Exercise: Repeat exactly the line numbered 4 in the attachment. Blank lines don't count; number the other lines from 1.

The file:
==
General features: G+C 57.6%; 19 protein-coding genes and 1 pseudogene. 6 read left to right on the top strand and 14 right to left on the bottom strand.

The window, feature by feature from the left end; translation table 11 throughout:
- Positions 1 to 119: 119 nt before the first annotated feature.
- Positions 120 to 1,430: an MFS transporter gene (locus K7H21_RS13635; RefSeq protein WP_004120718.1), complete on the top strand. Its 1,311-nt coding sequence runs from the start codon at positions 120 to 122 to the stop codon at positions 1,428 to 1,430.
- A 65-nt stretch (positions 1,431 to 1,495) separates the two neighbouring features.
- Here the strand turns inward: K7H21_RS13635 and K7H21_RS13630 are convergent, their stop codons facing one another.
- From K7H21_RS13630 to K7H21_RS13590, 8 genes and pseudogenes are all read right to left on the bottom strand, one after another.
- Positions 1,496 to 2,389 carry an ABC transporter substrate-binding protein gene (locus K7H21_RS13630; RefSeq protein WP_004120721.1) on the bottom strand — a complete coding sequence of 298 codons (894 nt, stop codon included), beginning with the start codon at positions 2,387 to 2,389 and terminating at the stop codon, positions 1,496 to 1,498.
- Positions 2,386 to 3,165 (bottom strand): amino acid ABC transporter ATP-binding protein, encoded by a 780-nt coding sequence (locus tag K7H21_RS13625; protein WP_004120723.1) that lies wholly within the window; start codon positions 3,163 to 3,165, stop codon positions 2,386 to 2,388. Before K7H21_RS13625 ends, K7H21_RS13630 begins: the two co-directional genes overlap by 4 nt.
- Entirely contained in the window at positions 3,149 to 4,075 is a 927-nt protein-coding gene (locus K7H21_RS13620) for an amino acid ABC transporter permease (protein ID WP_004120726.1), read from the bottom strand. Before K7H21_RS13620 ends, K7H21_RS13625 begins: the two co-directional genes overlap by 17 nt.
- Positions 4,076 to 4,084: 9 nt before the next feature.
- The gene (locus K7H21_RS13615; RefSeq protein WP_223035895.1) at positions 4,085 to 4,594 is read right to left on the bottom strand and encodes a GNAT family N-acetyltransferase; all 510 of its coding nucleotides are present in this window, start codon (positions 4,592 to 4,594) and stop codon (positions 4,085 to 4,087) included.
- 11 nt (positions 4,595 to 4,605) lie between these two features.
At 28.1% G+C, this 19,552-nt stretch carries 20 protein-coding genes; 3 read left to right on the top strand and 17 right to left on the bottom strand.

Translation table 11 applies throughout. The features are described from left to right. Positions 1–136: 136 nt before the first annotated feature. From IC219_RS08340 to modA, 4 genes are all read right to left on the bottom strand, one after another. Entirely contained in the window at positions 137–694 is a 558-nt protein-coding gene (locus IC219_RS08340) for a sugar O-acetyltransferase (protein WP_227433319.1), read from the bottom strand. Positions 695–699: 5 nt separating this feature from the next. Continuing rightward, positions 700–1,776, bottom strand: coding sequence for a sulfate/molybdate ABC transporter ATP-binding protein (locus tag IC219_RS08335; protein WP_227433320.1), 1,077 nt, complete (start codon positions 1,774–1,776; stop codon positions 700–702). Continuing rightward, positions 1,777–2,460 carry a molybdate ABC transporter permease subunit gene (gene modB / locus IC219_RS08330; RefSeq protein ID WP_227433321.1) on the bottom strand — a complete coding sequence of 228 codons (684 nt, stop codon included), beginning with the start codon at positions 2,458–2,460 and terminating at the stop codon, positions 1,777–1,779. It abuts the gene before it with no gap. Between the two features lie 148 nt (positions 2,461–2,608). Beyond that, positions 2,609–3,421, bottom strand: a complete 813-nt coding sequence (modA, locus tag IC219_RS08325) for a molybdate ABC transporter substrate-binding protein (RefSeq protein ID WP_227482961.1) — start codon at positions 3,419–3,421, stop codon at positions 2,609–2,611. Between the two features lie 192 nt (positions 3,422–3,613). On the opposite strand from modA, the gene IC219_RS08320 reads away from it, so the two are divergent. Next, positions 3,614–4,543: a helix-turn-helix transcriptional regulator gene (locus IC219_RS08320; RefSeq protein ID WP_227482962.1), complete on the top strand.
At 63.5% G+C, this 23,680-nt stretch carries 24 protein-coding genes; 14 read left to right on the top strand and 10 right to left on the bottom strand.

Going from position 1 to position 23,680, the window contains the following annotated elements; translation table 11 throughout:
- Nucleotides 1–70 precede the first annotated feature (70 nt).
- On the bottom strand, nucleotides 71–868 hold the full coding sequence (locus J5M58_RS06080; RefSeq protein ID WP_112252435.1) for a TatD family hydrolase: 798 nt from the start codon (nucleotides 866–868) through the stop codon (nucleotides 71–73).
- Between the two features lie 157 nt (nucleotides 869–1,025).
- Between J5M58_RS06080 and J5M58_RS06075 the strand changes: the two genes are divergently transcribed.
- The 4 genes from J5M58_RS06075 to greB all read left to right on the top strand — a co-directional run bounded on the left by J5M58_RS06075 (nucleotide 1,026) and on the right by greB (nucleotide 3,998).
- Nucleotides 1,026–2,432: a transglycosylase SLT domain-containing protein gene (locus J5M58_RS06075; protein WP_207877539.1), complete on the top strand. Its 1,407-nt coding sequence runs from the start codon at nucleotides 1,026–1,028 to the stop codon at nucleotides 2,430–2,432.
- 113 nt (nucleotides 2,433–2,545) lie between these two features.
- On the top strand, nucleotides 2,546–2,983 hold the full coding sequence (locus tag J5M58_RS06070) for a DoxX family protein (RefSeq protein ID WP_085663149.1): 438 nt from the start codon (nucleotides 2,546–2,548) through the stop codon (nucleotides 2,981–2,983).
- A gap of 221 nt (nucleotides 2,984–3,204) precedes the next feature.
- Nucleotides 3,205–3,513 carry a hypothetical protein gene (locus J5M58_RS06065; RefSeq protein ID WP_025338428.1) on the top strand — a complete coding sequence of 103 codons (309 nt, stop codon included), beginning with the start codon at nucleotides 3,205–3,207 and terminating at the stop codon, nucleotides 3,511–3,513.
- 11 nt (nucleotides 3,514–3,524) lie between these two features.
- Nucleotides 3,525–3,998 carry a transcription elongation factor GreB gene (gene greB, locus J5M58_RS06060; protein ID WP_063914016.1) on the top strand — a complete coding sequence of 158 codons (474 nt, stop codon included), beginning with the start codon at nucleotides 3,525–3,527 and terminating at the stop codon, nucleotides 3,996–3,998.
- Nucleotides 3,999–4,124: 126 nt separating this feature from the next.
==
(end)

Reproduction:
- Positions 120 to 1,430: an MFS transporter gene (locus K7H21_RS13635; RefSeq protein WP_004120718.1), complete on the top strand. Its 1,311-nt coding sequence runs from the start codon at positions 120 to 122 to the stop codon at positions 1,428 to 1,430.